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Stroke Risk Score Card

Find out your stroke risk

For patients exhibiting stroke symptoms, time is crucial. Quick diagnosis and initiation of treatment can result in better outcomes and less long-term impact for the patient. To best care for stroke patients in our community, Orlando Health Bayfront Hospital has earned DNV-GL Comprehensive Stroke Center accreditation, which designates hospitals with the advanced infrastructure, technology, staff and training to receive and treat patients of any age and with all types of strokes. As a Comprehensive Stroke Center, we are equipped and prepared to treat strokes faster than non-designated hospitals, offering:

  • 24/7 stroke team access
  • Advanced imaging technology and protocols
  • Seamless integration with the ER

Our stroke care ensures:

  • Rapid care – The effects of a stroke can be greatly decreased or even reversed if treatment is administered within three hours after the onset of symptoms. Our ER brain attack team joins together essential healthcare specialists with the medical technology needed for a quick response.
  • Expertise – Our highly trained and experienced team of doctors, nurses and support specialists are experts in identifying stroke symptoms and delivering the appropriate care.
  • Technology – Advanced testing and imaging technology allow our stroke care team to quickly identify the type of stroke and begin treatment as soon as possible.


Our stroke services range from emergency care to rehabilitation. In the emergency department, our brain attack team is trained to provide a rapid response, including minimally invasive, clot-busting technology. Our interventional neuroradiology team is able to diagnose and provide prompt, minimally invasive treatment options for severe, life-threatening conditions, including stroke and brain aneurysm. And our rehabilitation services for stroke patients include a variety of inpatient and outpatient programs. Working with a multidisciplinary team of skilled doctors, physical and occupational therapists, speech language pathologists, nurses and psychologists, patients learn the skills needed to help them regain their sense of independence and purpose.

Minimally Invasive Treatment Options

Our expert stroke care team provides swift and potentially lifesaving care for ischemic and hemorrhagic strokes. Our advanced, minimally invasive treatment options include:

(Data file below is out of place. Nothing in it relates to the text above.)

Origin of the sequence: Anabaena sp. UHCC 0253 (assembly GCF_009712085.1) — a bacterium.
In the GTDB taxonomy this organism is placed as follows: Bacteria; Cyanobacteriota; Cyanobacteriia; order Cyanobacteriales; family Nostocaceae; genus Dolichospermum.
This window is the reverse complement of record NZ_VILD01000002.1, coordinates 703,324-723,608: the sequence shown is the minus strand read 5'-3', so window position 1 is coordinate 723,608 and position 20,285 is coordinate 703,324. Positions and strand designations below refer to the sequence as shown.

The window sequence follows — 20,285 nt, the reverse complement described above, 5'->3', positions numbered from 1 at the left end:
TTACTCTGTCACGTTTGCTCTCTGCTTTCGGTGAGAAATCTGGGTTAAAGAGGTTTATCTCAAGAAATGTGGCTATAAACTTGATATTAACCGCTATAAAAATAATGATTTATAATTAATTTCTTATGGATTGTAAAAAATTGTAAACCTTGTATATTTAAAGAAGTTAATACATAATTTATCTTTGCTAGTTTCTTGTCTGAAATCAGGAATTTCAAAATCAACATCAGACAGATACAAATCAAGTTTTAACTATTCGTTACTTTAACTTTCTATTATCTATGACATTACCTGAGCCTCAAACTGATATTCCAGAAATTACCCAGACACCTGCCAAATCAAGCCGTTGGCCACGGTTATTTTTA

• Angioplasty and stent placement – procedure or device to open blocked arteries and veins
  • Embolizing agents – clotting medications delivered by catheter stop blood flow caused by hemorrhagic strokes
  • Minimally invasive surgery – procedure to remove a clot or repair damaged blood vessels
  • Thrombolytic therapy – clot-busting medicine injected to treat ischemic strokes

Stroke Warning Signs

The National Stroke Association identifies stroke as a leading cause of death among Americans and the leading cause of serious, long-term adult disability. On average, someone will suffer a stroke every 40 seconds and someone will die from a stroke every four hours. Recognizing stroke symptoms and choosing B.E. F.A.S.T. can help save a life. Know the signs of a stroke:

  • Trouble speaking or understanding
  • Difficulty swallowing
  • Loss of vision
  • Numbness, weakness or paralysis of the face or one side of the body
  • Sudden, severe headache
  • Dizziness and/or loss of balance

If you suspect someone is having a stroke, remember the B.E. F.A.S.T. awareness slogan.

  • B for Balance: Has the person lost coordination? Are they having trouble walking or are they stumbling, falling or feeling dizzy?
  • E for Eyes: Is the person experiencing vision loss, double vision or blurry vision?
  • F for Face: Ask the person to smile. Does one side of their face droop?
  • A for Arms: Ask the person to raise both arms. Does one arm drift down?
  • S for Speech: Ask the person to repeat a simple phrase. Do they understand you? Is their speech slurred or unusual?
  • T for Time: This isn’t a symptom, but a reminder that a stroke needs to be treated right away. If you observe any of these signs (it doesn’t need to be all of them), call 911.

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